Senior learns to hunt for required project

by Ashley Roof

Hunting is a big sport around the South, but many people do not know as much about hunting as they should. Youth under age 16, accompanied by a properly licensed adult, may enjoy those privileges conveyed by the licenses held by the accompanying adult. Youth under 16 who have obtained a certificate of competency showing their completion of the hunter safety course may hunt without a license, but they must carry their certificate while hunting.

Hunting outside of developed recreation areas is permitted throughout the national forests in North Carolina. Any lands open to the public hunting are called “game lands.” The Forest Service is emphasizing equal access to hunting. Hunters must have the proper licenses or permits needed to hunt. DuPont State Recreational Forest is participating in the NC Wildlife Commission’s Game Land Program, and hunting is by permit and lottery only.

 Seasons are established for deer, turkey and small game. Deer hunting is allowed on Friday and Saturday in season; turkey is typically Thursday, Friday and Saturday in season. No Sunday hunting is permitted.

Hunting safety zones have been established within the forest around heavily used areas and areas overlooking private land. It is unlawful to shoot into or from a hunting safety zone. Hunting safety zones include the area from Hooker Falls access area up Staton Road to the Buck Forest Access Area and east to the Little River, an area across from the private plant entrance, the area from Bridal Veil Falls east to Lake Julia and south to Short Cut Trail including the airstrip, areas east and west of Hickory Mountain, the Flatwoods area around the Guion Farm and the area north of Guion Road. References to the DuPont State Recreational Forest Map can be made for more detail on safety zones.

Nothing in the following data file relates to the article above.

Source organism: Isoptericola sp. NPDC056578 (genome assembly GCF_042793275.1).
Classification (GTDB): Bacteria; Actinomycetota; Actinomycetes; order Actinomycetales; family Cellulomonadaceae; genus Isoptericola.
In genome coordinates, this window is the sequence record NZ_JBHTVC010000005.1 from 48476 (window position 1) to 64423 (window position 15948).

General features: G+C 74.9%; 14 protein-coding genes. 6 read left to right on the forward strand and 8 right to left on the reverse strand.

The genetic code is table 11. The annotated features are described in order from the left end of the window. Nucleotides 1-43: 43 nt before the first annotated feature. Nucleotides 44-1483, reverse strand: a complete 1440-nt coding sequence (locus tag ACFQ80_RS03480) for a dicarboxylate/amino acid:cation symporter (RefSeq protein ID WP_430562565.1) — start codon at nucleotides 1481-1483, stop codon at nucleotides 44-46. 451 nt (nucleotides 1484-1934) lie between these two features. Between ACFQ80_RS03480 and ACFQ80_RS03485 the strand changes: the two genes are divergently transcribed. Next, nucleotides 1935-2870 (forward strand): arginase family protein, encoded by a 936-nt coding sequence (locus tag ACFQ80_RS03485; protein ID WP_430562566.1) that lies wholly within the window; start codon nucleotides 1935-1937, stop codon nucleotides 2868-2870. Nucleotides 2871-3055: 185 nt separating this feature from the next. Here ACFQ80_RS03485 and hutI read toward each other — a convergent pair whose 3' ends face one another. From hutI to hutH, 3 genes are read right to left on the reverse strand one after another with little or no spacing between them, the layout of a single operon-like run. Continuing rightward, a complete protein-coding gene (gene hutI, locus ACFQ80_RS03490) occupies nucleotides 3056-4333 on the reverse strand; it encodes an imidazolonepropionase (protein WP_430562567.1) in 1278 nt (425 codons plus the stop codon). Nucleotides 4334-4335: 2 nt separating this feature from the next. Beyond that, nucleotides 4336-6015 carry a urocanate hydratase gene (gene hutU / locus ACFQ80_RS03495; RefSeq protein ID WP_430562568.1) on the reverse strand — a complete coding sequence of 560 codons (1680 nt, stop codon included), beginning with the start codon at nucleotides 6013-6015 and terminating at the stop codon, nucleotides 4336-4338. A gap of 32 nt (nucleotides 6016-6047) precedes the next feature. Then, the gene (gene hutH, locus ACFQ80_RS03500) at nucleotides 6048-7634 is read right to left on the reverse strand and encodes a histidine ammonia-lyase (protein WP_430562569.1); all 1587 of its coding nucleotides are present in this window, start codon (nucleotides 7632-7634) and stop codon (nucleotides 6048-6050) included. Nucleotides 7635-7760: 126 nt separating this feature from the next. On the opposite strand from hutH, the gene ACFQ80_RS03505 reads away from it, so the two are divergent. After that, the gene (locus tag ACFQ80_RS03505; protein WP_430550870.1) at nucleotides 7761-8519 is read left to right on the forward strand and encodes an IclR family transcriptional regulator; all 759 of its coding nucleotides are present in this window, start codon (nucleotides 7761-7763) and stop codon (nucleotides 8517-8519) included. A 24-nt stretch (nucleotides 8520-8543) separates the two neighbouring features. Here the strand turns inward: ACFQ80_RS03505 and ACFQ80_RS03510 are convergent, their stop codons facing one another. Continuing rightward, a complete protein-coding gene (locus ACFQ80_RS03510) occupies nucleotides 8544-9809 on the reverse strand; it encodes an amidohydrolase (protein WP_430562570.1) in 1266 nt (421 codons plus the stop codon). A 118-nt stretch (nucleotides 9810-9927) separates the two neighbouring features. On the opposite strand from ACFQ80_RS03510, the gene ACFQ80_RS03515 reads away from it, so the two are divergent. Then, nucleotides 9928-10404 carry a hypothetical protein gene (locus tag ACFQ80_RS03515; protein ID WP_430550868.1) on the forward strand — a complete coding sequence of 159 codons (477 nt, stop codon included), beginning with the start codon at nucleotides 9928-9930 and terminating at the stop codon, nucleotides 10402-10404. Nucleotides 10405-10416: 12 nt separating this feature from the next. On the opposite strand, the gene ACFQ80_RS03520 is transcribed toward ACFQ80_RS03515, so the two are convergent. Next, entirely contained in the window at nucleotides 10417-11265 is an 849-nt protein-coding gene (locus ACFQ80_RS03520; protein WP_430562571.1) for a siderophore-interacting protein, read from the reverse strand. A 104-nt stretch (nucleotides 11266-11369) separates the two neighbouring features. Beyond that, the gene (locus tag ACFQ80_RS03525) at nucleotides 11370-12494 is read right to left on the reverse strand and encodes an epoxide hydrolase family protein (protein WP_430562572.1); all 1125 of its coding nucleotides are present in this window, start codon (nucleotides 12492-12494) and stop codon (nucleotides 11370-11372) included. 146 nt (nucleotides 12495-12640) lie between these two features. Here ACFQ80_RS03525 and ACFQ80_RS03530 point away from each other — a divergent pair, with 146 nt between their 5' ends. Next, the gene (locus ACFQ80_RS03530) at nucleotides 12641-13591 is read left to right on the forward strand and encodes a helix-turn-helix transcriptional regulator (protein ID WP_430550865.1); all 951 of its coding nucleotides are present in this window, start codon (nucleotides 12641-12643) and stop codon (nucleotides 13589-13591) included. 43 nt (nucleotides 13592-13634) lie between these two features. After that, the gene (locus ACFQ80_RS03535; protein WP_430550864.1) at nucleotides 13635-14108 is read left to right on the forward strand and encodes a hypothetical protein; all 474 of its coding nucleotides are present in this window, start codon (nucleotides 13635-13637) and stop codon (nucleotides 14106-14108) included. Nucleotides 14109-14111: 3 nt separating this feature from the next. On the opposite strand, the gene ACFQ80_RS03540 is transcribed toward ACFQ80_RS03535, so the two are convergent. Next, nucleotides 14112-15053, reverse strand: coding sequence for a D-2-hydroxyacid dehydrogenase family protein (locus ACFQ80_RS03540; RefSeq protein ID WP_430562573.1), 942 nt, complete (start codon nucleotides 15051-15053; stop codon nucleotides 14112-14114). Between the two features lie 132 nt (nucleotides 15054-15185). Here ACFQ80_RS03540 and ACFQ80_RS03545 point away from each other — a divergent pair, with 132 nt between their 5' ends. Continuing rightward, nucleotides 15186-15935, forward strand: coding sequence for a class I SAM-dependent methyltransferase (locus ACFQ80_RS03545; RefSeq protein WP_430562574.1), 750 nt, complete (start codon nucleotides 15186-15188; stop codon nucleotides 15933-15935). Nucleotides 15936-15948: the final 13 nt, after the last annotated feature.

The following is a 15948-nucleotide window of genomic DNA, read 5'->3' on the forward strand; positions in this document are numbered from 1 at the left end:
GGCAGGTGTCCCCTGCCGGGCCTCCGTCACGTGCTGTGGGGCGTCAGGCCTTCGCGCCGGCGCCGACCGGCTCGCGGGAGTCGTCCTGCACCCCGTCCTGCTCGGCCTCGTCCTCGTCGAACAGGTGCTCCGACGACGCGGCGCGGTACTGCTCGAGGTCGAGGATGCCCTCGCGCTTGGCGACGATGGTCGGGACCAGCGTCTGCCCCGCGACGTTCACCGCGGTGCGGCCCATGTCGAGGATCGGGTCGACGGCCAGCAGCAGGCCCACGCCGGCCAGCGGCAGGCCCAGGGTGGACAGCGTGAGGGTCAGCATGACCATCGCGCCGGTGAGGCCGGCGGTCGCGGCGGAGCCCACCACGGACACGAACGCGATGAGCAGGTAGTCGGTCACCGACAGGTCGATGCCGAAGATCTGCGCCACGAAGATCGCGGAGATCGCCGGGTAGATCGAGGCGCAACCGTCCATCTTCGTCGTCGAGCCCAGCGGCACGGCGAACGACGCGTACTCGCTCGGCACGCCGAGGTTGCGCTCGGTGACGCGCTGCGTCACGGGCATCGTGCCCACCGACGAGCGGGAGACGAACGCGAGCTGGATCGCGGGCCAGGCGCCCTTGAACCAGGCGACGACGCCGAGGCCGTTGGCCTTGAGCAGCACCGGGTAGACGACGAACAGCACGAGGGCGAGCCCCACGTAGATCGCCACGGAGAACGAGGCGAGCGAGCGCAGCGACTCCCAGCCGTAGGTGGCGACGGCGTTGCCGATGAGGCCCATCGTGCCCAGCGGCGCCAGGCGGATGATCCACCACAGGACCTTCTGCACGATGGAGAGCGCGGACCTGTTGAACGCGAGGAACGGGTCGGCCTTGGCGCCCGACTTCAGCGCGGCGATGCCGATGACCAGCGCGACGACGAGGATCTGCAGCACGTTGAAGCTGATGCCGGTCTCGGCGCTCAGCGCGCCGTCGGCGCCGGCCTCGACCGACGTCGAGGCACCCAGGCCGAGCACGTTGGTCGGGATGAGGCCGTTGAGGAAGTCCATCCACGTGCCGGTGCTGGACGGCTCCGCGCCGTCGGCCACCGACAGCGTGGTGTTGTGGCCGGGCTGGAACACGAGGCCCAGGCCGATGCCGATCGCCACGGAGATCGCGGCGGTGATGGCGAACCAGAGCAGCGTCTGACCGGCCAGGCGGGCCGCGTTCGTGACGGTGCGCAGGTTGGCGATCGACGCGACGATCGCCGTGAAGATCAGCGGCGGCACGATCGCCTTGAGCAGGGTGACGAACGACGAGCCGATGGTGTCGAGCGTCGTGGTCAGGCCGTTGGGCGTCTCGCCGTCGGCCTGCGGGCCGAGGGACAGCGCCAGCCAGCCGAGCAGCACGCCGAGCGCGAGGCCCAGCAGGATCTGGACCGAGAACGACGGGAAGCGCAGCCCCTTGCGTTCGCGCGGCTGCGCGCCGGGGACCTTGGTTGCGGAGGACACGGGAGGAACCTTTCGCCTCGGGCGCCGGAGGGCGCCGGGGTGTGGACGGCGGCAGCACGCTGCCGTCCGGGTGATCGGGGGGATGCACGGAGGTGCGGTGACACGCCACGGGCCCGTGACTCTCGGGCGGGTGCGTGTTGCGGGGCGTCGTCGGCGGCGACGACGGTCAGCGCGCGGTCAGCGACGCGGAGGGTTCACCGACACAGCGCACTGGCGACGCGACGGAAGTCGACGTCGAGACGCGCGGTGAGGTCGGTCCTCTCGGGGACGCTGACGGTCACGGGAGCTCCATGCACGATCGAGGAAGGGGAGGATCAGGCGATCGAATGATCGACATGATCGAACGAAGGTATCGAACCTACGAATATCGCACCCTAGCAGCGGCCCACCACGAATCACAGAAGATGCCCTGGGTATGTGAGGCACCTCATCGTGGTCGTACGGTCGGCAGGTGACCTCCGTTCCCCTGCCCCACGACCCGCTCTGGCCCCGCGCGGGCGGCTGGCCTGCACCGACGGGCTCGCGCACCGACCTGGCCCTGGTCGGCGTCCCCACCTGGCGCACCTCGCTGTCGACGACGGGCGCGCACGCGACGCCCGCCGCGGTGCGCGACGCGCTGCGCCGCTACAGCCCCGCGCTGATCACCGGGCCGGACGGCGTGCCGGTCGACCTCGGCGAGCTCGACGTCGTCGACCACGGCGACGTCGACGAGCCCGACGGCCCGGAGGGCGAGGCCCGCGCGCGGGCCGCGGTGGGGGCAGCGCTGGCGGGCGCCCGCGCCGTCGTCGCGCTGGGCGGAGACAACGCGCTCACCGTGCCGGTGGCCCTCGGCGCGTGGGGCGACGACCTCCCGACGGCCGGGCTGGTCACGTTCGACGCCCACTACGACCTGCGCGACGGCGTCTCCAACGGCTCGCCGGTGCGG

“The basic rules for going to hunt is to make sure you use something to get rid of your scent. You want to layer up your clothing if its going to be cold,” said senior Jessica Krauter, who learned to hunt for her senior project. “Make sure you have all your equipment before you go. When you get in the woods, make sure you sit very quietly and don’t make any noise that would scare the deer away. When you go to shoot, shoot them in the shoulder area.”

“[I] chose hunting because I had always wanted to learn how to hunt. A lot of my family hunts and I have always been interested in learning how,” said Krauter.

Krauter took two hunter safety classes that were each three hours long. At the end of the second class, students are given a test. Passing the test meant receiving a hunting license and being able to participate with her family in this traditional sport.

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